It is also important to note the flexibility of SPI as a technology that can adapt to changing application needs and that the slightly longer initial access time of SPI-DDR NOR is not generally a limiting factor. Broad chipset support and lower operating voltages will lead to support for higher clock rates and greater bandwidth for SPI-DDR-based NOR products, ensuring that developers will be able to achieve small end-product form factors, lower power consumption, and reduced system cost.
About the Authors
Qamrul Hasan is a Principal Member of Technical Staff, System Solution Engineering Division, Spansion Inc. Qamrul Hasan is working as a system architect with special focus on performance modeling of hardware components and next-generation memory systems for embedded and mobile applications. Qamrul has been involved in collaborative work with JEDEC standardization working group and provided performance simulation results driving leading to protocol specification of LPDDR2-NVM, Unified Flash Storage (UFS). He holds an MSEE from Oklahoma State University, Stillwater, Oklahoma.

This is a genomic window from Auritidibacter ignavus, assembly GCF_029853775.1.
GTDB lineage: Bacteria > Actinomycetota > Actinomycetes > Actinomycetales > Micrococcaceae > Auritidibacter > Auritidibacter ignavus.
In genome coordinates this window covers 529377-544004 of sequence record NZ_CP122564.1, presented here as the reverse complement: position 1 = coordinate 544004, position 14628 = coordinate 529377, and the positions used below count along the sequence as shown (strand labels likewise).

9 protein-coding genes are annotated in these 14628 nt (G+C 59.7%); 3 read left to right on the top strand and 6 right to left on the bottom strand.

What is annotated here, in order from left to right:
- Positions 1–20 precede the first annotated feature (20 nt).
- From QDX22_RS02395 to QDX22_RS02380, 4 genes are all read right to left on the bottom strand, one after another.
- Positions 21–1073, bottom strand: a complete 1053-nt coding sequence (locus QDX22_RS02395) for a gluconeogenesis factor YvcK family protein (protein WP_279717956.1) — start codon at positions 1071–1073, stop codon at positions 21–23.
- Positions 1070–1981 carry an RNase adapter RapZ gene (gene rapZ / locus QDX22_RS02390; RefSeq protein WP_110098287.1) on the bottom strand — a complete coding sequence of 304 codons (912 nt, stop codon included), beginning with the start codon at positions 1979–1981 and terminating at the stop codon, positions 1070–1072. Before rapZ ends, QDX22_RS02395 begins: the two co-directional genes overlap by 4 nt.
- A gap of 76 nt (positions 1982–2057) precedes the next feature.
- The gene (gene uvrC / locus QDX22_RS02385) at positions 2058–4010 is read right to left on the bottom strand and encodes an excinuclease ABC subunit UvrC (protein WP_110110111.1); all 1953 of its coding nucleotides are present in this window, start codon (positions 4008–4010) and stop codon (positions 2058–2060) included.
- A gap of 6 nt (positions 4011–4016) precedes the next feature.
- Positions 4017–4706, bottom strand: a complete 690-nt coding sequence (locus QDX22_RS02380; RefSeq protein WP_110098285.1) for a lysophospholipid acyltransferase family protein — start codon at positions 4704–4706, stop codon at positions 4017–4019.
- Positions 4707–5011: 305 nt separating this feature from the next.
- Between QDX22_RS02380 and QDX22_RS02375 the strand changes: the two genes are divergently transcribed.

Cliff Zitlaw has 28 years of experience in the non-volatile memory industry. He has authored several articles and is the inventor or co-inventor of more than 20 patents related to memory architectures. He has previously served as the JEDEC Chair of JC42.2 covering low power PSRAM devices and is currently Spansion’s representative on JEDEC’s Board of Directors. Cliff has been with Spansion for four years and is currently a Spansion Fellow; prior to joining Spansion he held technical positions at Xicor, Tunitas Microsystems and Micron.